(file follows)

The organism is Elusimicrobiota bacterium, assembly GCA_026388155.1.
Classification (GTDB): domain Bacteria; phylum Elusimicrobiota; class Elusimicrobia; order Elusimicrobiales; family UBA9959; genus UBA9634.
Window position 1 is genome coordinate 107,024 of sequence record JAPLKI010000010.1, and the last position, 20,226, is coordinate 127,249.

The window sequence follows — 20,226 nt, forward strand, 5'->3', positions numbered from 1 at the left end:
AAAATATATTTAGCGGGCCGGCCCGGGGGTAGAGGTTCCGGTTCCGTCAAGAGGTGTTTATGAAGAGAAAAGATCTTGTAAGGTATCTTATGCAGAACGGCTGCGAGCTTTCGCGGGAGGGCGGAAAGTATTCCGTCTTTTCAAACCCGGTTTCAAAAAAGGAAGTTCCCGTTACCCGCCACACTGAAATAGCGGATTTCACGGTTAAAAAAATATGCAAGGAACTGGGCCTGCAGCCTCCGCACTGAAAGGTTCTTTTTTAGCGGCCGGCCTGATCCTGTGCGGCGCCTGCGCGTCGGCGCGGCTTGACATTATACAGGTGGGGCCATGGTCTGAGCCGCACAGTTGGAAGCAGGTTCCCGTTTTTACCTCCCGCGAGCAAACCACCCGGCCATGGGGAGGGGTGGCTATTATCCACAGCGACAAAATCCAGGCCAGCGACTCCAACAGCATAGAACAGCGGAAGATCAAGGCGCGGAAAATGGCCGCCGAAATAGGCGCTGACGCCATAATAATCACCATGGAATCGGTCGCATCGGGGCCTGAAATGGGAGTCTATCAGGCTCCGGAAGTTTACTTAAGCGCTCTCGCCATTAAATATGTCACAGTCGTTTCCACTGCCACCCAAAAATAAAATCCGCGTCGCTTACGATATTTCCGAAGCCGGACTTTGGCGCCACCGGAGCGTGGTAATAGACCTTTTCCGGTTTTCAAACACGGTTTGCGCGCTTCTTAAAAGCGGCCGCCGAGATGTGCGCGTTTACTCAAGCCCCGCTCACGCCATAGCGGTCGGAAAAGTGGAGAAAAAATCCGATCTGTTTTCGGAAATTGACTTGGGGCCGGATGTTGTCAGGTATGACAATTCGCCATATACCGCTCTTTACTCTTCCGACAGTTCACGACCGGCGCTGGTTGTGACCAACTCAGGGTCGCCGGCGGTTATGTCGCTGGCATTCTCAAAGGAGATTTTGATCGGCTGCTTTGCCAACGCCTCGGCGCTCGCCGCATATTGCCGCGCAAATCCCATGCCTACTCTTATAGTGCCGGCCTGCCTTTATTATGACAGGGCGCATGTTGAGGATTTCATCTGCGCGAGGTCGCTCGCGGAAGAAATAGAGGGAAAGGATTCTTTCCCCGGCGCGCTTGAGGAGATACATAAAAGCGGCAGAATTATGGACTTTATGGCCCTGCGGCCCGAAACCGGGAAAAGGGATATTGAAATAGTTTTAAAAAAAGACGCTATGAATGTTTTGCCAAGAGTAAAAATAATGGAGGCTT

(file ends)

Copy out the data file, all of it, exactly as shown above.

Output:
The organism is Elusimicrobiota bacterium, assembly GCA_026388155.1.
Classification (GTDB): domain Bacteria; phylum Elusimicrobiota; class Elusimicrobia; order Elusimicrobiales; family UBA9959; genus UBA9634.
Window position 1 is genome coordinate 107,024 of sequence record JAPLKI010000010.1, and the last position, 20,226, is coordinate 127,249.

The window sequence follows — 20,226 nt, forward strand, 5'->3', positions numbered from 1 at the left end:
AAAATATATTTAGCGGGCCGGCCCGGGGGTAGAGGTTCCGGTTCCGTCAAGAGGTGTTTATGAAGAGAAAAGATCTTGTAAGGTATCTTATGCAGAACGGCTGCGAGCTTTCGCGGGAGGGCGGAAAGTATTCCGTCTTTTCAAACCCGGTTTCAAAAAAGGAAGTTCCCGTTACCCGCCACACTGAAATAGCGGATTTCACGGTTAAAAAAATATGCAAGGAACTGGGCCTGCAGCCTCCGCACTGAAAGGTTCTTTTTTAGCGGCCGGCCTGATCCTGTGCGGCGCCTGCGCGTCGGCGCGGCTTGACATTATACAGGTGGGGCCATGGTCTGAGCCGCACAGTTGGAAGCAGGTTCCCGTTTTTACCTCCCGCGAGCAAACCACCCGGCCATGGGGAGGGGTGGCTATTATCCACAGCGACAAAATCCAGGCCAGCGACTCCAACAGCATAGAACAGCGGAAGATCAAGGCGCGGAAAATGGCCGCCGAAATAGGCGCTGACGCCATAATAATCACCATGGAATCGGTCGCATCGGGGCCTGAAATGGGAGTCTATCAGGCTCCGGAAGTTTACTTAAGCGCTCTCGCCATTAAATATGTCACAGTCGTTTCCACTGCCACCCAAAAATAAAATCCGCGTCGCTTACGATATTTCCGAAGCCGGACTTTGGCGCCACCGGAGCGTGGTAATAGACCTTTTCCGGTTTTCAAACACGGTTTGCGCGCTTCTTAAAAGCGGCCGCCGAGATGTGCGCGTTTACTCAAGCCCCGCTCACGCCATAGCGGTCGGAAAAGTGGAGAAAAAATCCGATCTGTTTTCGGAAATTGACTTGGGGCCGGATGTTGTCAGGTATGACAATTCGCCATATACCGCTCTTTACTCTTCCGACAGTTCACGACCGGCGCTGGTTGTGACCAACTCAGGGTCGCCGGCGGTTATGTCGCTGGCATTCTCAAAGGAGATTTTGATCGGCTGCTTTGCCAACGCCTCGGCGCTCGCCGCATATTGCCGCGCAAATCCCATGCCTACTCTTATAGTGCCGGCCTGCCTTTATTATGACAGGGCGCATGTTGAGGATTTCATCTGCGCGAGGTCGCTCGCGGAAGAAATAGAGGGAAAGGATTCTTTCCCCGGCGCGCTTGAGGAGATACATAAAAGCGGCAGAATTATGGACTTTATGGCCCTGCGGCCCGAAACCGGGAAAAGGGATATTGAAATAGTTTTAAAAAAAGACGCTATGAATGTTTTGCCAAGAGTAAAAATAATGGAGGCTT